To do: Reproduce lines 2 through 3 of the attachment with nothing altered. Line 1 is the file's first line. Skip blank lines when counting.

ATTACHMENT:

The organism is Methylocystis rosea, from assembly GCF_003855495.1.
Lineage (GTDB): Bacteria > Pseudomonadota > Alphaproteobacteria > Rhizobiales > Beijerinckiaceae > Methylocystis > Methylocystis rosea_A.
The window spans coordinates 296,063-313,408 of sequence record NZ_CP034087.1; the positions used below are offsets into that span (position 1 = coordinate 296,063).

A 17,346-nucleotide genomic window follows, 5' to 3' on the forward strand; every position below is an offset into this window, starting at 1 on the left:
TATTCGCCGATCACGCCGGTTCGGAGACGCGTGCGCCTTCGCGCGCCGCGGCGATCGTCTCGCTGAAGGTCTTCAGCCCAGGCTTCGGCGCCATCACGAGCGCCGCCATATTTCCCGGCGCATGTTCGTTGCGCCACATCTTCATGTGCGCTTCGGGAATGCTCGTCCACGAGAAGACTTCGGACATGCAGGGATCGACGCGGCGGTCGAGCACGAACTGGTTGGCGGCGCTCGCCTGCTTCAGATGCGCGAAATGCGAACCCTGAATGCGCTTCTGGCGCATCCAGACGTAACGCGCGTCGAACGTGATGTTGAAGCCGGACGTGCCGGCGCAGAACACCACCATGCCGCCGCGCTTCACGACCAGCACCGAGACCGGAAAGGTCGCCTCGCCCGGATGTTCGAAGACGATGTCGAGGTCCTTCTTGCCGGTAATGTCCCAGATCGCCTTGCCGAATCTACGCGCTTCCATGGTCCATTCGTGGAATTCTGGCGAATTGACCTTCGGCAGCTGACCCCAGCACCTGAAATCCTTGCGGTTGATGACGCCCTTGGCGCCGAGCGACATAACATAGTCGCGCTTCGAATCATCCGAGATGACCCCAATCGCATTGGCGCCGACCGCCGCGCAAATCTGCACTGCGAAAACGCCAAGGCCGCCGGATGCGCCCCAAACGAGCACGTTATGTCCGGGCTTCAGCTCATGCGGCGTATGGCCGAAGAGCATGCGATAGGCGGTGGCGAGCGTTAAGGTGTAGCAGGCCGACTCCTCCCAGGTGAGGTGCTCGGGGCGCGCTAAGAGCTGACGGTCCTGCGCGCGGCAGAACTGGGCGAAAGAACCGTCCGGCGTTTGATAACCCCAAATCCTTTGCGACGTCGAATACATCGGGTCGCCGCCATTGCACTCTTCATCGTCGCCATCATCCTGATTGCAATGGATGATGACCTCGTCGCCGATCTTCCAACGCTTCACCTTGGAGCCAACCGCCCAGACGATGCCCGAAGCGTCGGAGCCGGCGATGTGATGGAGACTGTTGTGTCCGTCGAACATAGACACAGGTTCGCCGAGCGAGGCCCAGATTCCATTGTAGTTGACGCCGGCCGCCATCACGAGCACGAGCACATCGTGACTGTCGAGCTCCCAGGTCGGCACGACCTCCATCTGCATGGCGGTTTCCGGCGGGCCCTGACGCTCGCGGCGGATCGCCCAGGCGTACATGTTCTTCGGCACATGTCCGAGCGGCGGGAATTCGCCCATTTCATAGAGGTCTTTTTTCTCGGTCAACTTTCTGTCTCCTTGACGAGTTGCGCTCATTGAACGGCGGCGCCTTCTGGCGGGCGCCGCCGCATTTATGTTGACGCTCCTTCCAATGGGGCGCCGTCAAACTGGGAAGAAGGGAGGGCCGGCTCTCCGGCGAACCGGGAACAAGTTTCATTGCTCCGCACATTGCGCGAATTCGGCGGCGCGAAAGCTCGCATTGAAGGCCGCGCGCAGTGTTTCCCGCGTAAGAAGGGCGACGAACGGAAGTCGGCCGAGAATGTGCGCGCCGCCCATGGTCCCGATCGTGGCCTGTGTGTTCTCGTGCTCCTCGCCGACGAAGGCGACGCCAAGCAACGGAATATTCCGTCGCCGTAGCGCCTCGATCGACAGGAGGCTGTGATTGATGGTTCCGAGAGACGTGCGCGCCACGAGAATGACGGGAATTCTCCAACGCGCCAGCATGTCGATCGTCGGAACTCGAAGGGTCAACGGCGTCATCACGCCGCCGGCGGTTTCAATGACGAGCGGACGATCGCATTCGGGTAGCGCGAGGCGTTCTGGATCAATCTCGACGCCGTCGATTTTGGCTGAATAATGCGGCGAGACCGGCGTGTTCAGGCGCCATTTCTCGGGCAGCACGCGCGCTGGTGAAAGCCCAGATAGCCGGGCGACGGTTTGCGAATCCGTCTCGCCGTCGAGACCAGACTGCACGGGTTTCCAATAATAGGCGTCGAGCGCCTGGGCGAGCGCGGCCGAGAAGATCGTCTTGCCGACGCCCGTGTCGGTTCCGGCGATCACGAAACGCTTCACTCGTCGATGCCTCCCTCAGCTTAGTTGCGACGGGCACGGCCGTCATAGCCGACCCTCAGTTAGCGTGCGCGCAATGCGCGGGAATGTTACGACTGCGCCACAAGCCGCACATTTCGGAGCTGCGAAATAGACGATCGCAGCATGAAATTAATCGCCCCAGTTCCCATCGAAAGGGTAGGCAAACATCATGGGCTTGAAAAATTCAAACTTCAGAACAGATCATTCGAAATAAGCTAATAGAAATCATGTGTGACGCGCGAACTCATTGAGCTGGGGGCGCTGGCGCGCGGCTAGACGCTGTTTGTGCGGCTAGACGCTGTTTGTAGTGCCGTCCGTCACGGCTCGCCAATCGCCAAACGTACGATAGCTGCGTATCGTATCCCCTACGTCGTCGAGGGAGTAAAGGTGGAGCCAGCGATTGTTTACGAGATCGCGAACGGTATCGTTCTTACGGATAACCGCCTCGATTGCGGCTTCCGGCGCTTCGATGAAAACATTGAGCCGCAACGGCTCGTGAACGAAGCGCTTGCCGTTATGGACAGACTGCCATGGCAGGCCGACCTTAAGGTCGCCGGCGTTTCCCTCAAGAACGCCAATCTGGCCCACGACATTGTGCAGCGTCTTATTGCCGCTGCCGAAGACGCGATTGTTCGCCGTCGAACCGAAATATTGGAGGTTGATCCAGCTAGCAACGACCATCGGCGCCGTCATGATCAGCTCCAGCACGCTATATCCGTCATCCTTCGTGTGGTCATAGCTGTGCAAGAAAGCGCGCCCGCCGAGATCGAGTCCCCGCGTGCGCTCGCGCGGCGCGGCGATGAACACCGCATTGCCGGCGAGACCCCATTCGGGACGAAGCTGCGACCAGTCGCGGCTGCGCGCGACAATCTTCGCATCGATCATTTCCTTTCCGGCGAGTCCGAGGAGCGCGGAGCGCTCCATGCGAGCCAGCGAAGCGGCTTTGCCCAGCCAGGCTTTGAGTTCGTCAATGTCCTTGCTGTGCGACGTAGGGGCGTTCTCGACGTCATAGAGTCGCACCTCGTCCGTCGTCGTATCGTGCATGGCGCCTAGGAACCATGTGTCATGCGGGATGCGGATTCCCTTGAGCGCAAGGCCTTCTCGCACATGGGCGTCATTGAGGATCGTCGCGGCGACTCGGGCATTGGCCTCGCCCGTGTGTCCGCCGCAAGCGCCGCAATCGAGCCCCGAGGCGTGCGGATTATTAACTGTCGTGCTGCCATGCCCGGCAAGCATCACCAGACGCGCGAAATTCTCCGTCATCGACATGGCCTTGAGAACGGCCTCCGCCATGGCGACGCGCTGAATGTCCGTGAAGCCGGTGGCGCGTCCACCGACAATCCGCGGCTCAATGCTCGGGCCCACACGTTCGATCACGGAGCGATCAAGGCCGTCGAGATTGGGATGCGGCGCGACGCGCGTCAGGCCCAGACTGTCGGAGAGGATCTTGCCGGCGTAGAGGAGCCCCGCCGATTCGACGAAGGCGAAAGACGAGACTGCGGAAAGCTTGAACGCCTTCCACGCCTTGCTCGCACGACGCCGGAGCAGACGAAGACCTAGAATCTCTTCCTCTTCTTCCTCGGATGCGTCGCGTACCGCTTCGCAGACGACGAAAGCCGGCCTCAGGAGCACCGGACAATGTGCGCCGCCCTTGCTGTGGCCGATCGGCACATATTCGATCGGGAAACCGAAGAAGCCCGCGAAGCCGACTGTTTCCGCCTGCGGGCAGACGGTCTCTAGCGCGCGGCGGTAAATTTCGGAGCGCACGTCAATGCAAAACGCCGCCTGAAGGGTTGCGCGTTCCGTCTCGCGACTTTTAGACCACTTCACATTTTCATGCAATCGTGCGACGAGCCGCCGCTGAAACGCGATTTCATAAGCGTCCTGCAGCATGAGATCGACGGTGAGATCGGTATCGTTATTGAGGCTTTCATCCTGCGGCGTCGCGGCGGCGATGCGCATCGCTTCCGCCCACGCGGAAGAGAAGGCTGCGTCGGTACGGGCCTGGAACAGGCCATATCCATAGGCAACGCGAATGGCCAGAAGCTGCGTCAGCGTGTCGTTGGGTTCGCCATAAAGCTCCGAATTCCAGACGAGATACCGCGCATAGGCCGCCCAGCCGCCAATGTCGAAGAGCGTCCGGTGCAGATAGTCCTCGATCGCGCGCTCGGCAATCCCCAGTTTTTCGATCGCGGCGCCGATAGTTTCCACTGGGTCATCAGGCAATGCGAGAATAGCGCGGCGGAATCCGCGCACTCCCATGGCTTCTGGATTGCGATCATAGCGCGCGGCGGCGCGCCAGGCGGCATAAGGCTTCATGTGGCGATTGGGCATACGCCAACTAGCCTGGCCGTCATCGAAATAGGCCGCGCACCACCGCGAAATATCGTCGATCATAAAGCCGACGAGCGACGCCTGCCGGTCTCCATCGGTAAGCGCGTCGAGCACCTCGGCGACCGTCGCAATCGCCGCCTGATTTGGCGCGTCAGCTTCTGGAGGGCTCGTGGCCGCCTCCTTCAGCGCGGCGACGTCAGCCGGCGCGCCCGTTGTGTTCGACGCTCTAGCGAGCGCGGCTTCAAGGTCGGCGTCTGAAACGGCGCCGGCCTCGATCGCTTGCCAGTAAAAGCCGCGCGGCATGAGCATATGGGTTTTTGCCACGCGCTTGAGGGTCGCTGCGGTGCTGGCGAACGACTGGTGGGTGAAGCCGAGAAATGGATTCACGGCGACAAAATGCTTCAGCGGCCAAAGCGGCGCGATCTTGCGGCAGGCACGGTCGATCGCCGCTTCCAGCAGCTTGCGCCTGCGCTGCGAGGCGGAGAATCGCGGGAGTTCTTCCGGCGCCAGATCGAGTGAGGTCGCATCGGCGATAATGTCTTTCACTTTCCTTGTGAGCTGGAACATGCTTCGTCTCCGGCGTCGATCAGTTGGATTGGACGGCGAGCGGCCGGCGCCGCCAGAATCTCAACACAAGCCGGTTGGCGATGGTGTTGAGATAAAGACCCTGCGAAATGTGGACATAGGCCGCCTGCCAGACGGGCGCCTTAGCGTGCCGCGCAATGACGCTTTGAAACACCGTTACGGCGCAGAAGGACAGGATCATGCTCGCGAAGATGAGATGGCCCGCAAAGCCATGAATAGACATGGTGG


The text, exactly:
Lineage (GTDB): Bacteria > Pseudomonadota > Alphaproteobacteria > Rhizobiales > Beijerinckiaceae > Methylocystis > Methylocystis rosea_A.
The window spans coordinates 296,063-313,408 of sequence record NZ_CP034087.1; the positions used below are offsets into that span (position 1 = coordinate 296,063).